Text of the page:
Prolactin Levels During Long-Term Risperidone Treatment in Children and Adolescents
J Clin Psychiatry 2003;64(11):1362-1369
© Copyright 2014 Physicians Postgraduate Press, Inc.
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Background: This analysis was designed to
investigate prolactin levels in children and adolescents on
long-term risperidone treatment and explore any relationship with
side effects hypothetically attributable to prolactin (SHAP).
Method: Data from 5 clinical trials
(total N = 700) were pooled for this post hoc analysis. Children
and adolescents aged 5 to 15 years with subaverage intelligence
quotients and conduct or other disruptive behavior disorders
received risperidone treatment (0.02-0.06 mg/kg/day) for up to 55
weeks. Outcome measures analyzed included serum prolactin levels,
reported adverse events, and the conduct problem subscore of the
Nisonger Child Behavior Rating Form.
Results: Mean prolactin levels rose from
7.8 ng/mL at baseline to a peak of 29.4 ng/mL at weeks 4 to 7 of
active treatment, then progressively decreased to 16.1 ng/mL at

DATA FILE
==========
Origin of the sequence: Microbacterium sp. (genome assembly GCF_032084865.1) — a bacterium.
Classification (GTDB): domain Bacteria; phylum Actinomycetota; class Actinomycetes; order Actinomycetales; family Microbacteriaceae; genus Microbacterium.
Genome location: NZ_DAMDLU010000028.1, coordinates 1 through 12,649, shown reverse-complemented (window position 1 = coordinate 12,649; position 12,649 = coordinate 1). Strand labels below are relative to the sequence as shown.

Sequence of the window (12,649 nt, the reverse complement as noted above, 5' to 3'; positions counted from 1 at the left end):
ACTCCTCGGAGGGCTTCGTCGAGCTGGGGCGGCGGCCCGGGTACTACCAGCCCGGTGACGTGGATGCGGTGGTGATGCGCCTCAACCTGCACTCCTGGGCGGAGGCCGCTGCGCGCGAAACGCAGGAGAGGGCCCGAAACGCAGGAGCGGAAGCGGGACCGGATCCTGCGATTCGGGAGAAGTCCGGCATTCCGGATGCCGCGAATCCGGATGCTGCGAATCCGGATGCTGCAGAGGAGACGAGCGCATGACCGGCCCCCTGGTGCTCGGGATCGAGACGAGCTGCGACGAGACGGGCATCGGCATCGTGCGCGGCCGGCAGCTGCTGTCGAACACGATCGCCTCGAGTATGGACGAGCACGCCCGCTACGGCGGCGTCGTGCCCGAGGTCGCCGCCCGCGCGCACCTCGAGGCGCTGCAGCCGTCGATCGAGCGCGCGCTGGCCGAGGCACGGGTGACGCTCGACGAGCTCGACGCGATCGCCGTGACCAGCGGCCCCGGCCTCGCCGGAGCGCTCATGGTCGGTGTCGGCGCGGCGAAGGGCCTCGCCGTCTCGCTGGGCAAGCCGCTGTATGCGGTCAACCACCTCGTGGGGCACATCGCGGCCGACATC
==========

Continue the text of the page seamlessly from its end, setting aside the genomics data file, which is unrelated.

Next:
weeks 40 to 48 (N = 358) and 13.0 ng/mL at weeks 52 to 55 (N =
42). There was no relationship between prolactin levels and age.
Females returned to a mean value within the normal range (< =
30 ng/mL) by weeks 8 to 12, and males were close to normal values
(< = 18 ng/mL) by weeks 16 to 24. At least 1 SHAP was reported
by 13 (2.2%) of 592 children. There was no direct correlation
between prolactin elevation and SHAP.
Conclusion: With long-term risperidone treatment
in children and adolescents, serum prolactin levels tended to
rise and peak within the first 1 to 2 months and then steadily
decline to values within or very close to the normal range by 3
to 5 months.